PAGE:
Classes of multichannel EEG microstates in light and deep hypnotic conditions

Katayama, Hitoshi and Gianotti, Lorena R. R. and Isotani, Toshiaki and Faber, Pascal L. and Sasada, Kyohei and Kinoshita, Toshihiko and Lehmann, Dietrich. (2007) Classes of multichannel EEG microstates in light and deep hypnotic conditions. Brain topography : journal of functional neurophysiology, Vol. 2. pp. 7-14.

[img] PDF
Restricted to Repository staff only


Official URL: http://edoc.unibas.ch/dok/A5844629

Downloads: Statistics Overview


The study assessed the brain electric mechanisms of light and deep hypnotic conditions in the framework of EEG temporal microstates. Multichannel EEG of healthy volunteers during initial resting, light hypnosis, deep hypnosis, and eventual recovery was analyzed into temporal EEG microstates of four classes. Microstates are defined by the spatial configuration of their potential distribution maps ([Symbol: see text]potential landscapes') on the head surface. Because different potential landscapes must have been generated by different active neural assemblies, it is reasonable to assume that they also incorporate different brain functions. The observed four microstate classes were very similar to the four standard microstate classes A, B, C, D [Koenig, T. et al. Neuroimage, 2002;16: 41-8] and were labeled correspondingly. We expected a progression of microstate characteristics from initial resting to light to deep hypnosis. But, all three microstate parameters (duration, occurrence/second and %time coverage) yielded values for initial resting and final recovery that were between those of the two hypnotic conditions of light and deep hypnosis. Microstates of the classes B and D showed decreased duration, occurrence/second and %time coverage in deep hypnosis compared to light hypnosis; this was contrary to microstates of classes A and C which showed increased values of all three parameters. Reviewing the available information about microstates in other conditions, the changes from resting to light hypnosis in certain respects are reminiscent of changes to meditation states, and changes to deep hypnosis of those in schizophrenic states.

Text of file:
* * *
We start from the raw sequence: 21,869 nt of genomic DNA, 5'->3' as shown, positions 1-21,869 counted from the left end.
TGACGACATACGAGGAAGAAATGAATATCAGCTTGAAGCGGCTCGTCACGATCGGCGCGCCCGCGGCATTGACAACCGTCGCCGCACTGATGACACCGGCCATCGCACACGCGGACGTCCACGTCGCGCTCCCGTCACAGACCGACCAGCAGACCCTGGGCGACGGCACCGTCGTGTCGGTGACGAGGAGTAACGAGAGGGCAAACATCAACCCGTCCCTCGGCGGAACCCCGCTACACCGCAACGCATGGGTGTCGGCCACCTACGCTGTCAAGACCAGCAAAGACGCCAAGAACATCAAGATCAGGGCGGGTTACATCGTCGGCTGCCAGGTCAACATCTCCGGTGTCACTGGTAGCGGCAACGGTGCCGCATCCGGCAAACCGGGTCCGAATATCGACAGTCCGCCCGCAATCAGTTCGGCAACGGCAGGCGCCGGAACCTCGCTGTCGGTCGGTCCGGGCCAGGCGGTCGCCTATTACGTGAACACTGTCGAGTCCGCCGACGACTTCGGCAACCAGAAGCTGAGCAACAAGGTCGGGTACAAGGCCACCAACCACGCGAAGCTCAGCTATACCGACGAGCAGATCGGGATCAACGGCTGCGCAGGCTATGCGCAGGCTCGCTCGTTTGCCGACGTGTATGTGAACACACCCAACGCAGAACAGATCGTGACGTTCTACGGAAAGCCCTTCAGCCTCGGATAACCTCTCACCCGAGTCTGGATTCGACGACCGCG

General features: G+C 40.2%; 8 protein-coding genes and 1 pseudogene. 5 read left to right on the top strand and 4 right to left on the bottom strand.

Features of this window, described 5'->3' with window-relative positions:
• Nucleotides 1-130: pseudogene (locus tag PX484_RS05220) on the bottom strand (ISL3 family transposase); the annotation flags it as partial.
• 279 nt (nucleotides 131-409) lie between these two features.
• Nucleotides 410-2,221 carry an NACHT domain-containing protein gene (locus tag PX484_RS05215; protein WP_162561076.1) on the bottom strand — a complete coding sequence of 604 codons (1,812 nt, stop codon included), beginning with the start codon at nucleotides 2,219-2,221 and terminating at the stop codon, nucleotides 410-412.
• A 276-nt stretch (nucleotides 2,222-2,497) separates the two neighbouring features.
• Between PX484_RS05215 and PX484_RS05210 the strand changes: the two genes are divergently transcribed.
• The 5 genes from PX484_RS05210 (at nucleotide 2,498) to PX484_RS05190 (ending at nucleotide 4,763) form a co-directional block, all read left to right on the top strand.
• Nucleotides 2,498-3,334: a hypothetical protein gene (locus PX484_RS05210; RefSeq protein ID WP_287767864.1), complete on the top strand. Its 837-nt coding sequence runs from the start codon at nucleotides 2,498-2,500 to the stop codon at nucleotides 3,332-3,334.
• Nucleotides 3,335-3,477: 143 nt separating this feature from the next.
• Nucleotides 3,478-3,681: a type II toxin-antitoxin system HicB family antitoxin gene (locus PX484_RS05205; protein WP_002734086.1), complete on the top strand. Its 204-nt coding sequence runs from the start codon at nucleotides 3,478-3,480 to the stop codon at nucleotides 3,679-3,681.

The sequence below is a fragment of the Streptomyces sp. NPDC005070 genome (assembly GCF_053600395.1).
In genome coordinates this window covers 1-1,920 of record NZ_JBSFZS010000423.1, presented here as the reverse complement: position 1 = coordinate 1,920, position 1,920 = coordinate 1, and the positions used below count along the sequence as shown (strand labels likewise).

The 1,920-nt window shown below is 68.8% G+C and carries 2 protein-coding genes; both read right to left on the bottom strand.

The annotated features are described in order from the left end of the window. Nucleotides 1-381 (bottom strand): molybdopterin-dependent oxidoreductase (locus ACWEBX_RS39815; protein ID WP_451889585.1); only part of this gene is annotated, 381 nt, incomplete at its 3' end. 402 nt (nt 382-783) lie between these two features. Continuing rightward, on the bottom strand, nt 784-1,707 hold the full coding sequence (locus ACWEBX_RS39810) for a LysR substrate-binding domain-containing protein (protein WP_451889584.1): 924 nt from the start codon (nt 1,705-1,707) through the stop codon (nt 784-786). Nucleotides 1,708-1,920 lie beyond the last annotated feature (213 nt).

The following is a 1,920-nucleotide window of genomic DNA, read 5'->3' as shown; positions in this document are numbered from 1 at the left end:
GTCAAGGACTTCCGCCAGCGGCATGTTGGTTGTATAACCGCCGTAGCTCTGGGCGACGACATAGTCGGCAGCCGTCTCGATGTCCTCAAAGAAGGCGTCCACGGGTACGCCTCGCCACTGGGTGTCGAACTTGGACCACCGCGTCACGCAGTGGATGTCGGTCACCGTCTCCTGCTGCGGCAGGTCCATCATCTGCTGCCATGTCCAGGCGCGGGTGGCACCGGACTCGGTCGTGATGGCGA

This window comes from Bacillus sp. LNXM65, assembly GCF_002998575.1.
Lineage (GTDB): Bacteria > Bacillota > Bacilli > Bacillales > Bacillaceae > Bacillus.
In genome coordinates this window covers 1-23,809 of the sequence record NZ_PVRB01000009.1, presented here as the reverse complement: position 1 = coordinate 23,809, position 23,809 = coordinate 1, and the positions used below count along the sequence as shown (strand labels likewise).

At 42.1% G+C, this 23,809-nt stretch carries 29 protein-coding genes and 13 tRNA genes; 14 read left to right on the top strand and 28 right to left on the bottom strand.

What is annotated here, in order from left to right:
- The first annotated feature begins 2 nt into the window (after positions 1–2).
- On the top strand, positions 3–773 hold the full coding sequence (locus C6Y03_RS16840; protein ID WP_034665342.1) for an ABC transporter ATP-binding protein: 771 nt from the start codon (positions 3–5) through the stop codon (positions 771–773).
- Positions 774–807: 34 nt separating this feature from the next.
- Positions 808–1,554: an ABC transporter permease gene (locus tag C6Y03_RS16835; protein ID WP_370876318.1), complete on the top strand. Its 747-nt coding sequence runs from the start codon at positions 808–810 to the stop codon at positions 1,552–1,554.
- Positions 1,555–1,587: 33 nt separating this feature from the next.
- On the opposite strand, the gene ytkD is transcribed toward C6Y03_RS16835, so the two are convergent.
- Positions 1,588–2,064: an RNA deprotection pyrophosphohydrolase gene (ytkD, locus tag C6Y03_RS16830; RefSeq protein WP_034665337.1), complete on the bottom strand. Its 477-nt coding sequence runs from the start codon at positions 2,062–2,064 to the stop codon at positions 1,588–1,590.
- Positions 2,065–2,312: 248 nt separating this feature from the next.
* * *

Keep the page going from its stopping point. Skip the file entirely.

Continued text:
UniBasel Contributors:Gianotti, Lorena R. R.
Item Type:Article, refereed
Article Subtype:Research Article
Note:Publication type according to Uni Basel Research Database: Journal article
Related URLs:
Identification Number:
edoc DOI:
Last Modified:31 Dec 2015 10:50
Deposited On:11 Oct 2012 15:14

Repository Staff Only: item control page